Friday, September 15, 2017
From August 31 to September 10, I participated in an excellent 6-week online boot camp called Miler Method. The camp is led by 2x Olympic medalist in the 1500m, Nick Willis, and his wife Sierra. The camp led up to the New Balance 5th Avenue Mile in NYC.
As I have posted about before, I have enjoyed taking some massive open online courses (MOOCs), and I think all educators should familiarize themselves with this form, as the online world is already impacting even the most traditional courses.
The Miler Method, like MOOCs, taught me not only valuable substantive information, but also further instructed me on the art of online education. Below are a few reflections on the pros and cons of the online format as applied to the Miler Method running training camp. My thoughts follow below the page break.
Expertise. Online education can allow anyone in the world access to top-level experts as instructors. To my knowledge, none of the top-10 middle distance runners in the world spend any significant time in Nashville. Nonetheless, I was able to learn from two-time Olympic medalist Nick Willis from the comfort of my own home. Obviously, this would not have been possible at such a reasonable cost without the Internet.
Flexibility. Currently, my schedule is pretty tight. I do most of my running between 5:30 a.m. and 6:30 a.m. Other runner friends of mine prefer running later in the morning or in the evenings, times that simply do not work at my stage of life. I have morning classes to teach and a wife and two young children at home waiting for me in the evenings. Miler Method’s online format allowed me to do the assigned running whenever I had time, and I did not have to coordinate with others. I didn't even have time to run with the other two Nashvillians in the camp.
Diversity. Miler Method allowed the campers and instructors to connect with people from all over the world. Campers included a range of abilities and experience levels. This type of diversity would be atypical for an in-person group, which is typically made up of runners of similar abilities from the same geographic area.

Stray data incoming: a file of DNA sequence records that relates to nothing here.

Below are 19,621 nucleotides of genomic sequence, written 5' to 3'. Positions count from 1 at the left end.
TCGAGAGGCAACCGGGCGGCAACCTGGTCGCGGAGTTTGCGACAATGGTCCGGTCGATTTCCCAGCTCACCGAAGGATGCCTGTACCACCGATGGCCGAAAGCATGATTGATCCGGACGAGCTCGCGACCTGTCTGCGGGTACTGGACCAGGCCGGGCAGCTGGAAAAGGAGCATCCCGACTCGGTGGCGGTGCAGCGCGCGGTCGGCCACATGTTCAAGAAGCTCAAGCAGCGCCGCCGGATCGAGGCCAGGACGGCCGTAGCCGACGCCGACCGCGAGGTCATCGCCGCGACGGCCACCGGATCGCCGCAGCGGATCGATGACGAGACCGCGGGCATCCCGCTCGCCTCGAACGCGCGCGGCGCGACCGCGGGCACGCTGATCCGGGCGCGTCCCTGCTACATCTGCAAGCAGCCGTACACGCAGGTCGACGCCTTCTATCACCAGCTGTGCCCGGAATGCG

Frugality. The online camp cost $72 for six weeks of coaching. This is about half the cost of my favorite pair of New Balance running shoes. In-person running camps can cost many multiples of the online class cost, and the in-person camps are often shorter and with less expert instruction. For example, a local running coach in the Nashville area is reported to charge $400/month.
Accountability. Without the accountability of in-person meetings, online instruction requires a great deal of self-regulation by the students. This is one of the reasons that MOOCs seem to have had the most success with those who already have college degrees and have largely been deemed a failure for the less motivated and less educated groups. To address this accountability issue, Miler Method had a Facebook group where campers shared stories of workouts. This sharing, however, was entirely voluntary and a number of campers did not post at all during the six-weeks. The accountability issue could have been lessened by requiring (or strongly encouraging) that GPS data of workouts be uploaded to the online platform used, Final Surge. Even so, I doubt that online accountability will ever match in-person accountability; less accountability is simply one of the costs for a cheap, expert, flexible, diverse product.